It was February when rapper Lupe Fiasco twittered his large base of followers that something big would happen in New York’s Union Square on a certain day. About 2,000 fans gathered, most expecting to see Fiasco perform, but were instead greeted with a massive QR code projected onto a tall building. Once scanned, the code unlocked exclusive preorders for his latest album, “Lasers.”
Fiasco has more than 530,000 Twitter followers and 1.6 million Facebook fans that he messages regularly. Even though his fans, no doubt, had been awaiting the new disc, the experience in Union Square turned people off.
“You don’t want to tick them off,” Eric Ginsberg, an associate at Team Epic, said.
Getting it right is even more important as the use of QR codes rapidly expands, moving far beyond electronics and entertainment where consumers are already in tune with new technologies and the codes work well to unlock movie trailers and demonstration videos. Home Depot and Kellogg just introduced large-scale QR code programs. Specialty retailer Brookstone placed codes near merchandise in 30 locations that link to product reviews and greater product selections. Dentyne is using the codes in search of an older demographic and many other brands are introducing the codes to consumers who may not be as familiar with the technology. Nielsen estimates that one in two Americans will have a smartphone by Christmas, compared to just one in 10 in the summer of 2008. And last year, there was a 1600% increase in the number of scans per day, according to Scanbuy.
Experts say there are three steps to success: understanding the target audience, education and content.
Define your audience. Are they the early adopters or do they need instruction to have a good experience? What is the penetration of smartphones among your target? What are their data plan stats? Where do they shop? When would they have time to scan a code?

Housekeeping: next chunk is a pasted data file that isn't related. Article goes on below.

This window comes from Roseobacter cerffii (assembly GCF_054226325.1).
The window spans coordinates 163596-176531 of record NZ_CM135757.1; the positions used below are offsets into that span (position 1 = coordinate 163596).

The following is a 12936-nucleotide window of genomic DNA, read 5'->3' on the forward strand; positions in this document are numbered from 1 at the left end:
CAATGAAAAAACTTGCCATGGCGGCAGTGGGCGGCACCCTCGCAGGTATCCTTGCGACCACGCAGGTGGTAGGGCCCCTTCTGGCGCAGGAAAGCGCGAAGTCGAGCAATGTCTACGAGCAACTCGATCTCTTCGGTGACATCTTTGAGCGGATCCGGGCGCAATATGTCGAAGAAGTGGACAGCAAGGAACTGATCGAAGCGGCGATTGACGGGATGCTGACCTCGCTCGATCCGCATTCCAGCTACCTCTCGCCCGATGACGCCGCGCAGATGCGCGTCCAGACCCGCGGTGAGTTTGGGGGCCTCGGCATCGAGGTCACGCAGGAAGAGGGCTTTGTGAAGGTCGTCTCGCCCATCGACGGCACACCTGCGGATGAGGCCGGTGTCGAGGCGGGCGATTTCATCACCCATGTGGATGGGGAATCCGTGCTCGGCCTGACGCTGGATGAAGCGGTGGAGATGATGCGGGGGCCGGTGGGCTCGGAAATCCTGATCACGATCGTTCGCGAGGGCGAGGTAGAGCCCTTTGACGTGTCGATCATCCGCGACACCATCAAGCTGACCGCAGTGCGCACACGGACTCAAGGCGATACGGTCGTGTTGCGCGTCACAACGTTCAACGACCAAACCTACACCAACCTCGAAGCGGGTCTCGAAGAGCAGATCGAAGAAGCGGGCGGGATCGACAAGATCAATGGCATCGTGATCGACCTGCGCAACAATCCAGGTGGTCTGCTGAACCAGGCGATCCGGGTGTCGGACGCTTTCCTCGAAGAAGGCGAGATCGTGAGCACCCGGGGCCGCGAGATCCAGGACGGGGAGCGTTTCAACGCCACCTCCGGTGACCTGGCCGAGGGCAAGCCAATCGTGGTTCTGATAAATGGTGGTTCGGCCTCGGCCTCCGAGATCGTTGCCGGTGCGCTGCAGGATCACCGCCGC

“Media and context placement matters,” Brett Leary, vice president, director mobile marketing for Digitas, said. “Think in terms of a mother with two kids in tow. Does she have time to take out her phone find the right app and scan the code? It takes time. In that context, in store or on a shelf talker may not be the best placement, but a print ad or bus stop where she has moments of time would be.”
Who’s using smartphones?
The breakdown of who has seen a code is about even between men and women, according to MGH’s QR Code Usage and Interest Survey, February 2011. More than half (52%) of consumers ages 18 to 34 reported seeing the codes, compared to 34% of 35 to 55 year olds and 14% of those older than 55. Fifty-six percent reported seeing the codes on a product, 46% in a magazine and 45% on a coupon. The number of those surveyed who said they actually used the code was 49%, 53% scanned it to get a coupon or discount, 52% to access additional information, 33% to enter a sweepstakes, 26% to sign up to receive more information and 24% to access a video, the survey of 415 smartphone users found.
Last year, Kellogg began introducing codes to its consumers in multiple marketing plans and programs across all of its brands to begin engagement with its consumers via mobile. The initial goal is education, getting its consumers aware of the codes and that there is content behind it. To do that, it incorporates instructions on shelf talkers, P-O-P and on pack. It also offers options for consumers who don’t have smart phones.
To introduce Crunchy Nut cereal to U.S. consumers, a code is placed on the back of the box with messaging that reads: “Crunchy Nut is so delicious you won’t want to wait until tomorrow to eat it. Luckily, you don’t have to.” Instructions provide a text or scan option. The unlocked content reinforces the on-pack messaging with a video experience in some other part of the world where it is time for breakfast. Another Kellogg brand, Cheez-It is running an on-pack Earth Day promotion linking a code to a contest to win a Ford Hybrid.
“Kellogg is dipping a toe in the mobile space efficiently and with scale,” said David Apple, chief marketing officer, Augme Technologies Inc., which is working with Kellogg and its Ad Life mobile platform on the project. “This is phase one of a long-term approach to drive bigger engagements.”